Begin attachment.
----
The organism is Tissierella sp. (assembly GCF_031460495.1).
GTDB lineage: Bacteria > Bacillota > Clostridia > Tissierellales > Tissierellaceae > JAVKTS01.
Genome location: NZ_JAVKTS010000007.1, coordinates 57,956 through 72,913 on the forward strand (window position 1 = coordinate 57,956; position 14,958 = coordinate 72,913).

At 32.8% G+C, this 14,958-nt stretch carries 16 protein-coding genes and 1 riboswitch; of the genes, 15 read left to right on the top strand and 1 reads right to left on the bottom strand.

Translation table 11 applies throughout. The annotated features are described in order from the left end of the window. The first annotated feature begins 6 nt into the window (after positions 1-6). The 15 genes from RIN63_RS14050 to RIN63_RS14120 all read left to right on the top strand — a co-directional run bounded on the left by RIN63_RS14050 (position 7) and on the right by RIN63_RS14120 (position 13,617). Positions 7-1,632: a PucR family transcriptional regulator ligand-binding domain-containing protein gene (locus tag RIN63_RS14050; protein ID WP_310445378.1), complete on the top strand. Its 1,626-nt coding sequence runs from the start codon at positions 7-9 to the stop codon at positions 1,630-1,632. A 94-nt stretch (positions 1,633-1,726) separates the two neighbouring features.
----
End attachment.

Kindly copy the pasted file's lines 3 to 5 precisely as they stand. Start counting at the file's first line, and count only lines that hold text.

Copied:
Genome location: NZ_JAVKTS010000007.1, coordinates 57,956 through 72,913 on the forward strand (window position 1 = coordinate 57,956; position 14,958 = coordinate 72,913).

At 32.8% G+C, this 14,958-nt stretch carries 16 protein-coding genes and 1 riboswitch; of the genes, 15 read left to right on the top strand and 1 reads right to left on the bottom strand.

Translation table 11 applies throughout. The annotated features are described in order from the left end of the window. The first annotated feature begins 6 nt into the window (after positions 1-6). The 15 genes from RIN63_RS14050 to RIN63_RS14120 all read left to right on the top strand — a co-directional run bounded on the left by RIN63_RS14050 (position 7) and on the right by RIN63_RS14120 (position 13,617). Positions 7-1,632: a PucR family transcriptional regulator ligand-binding domain-containing protein gene (locus tag RIN63_RS14050; protein ID WP_310445378.1), complete on the top strand. Its 1,626-nt coding sequence runs from the start codon at positions 7-9 to the stop codon at positions 1,630-1,632. A 94-nt stretch (positions 1,633-1,726) separates the two neighbouring features.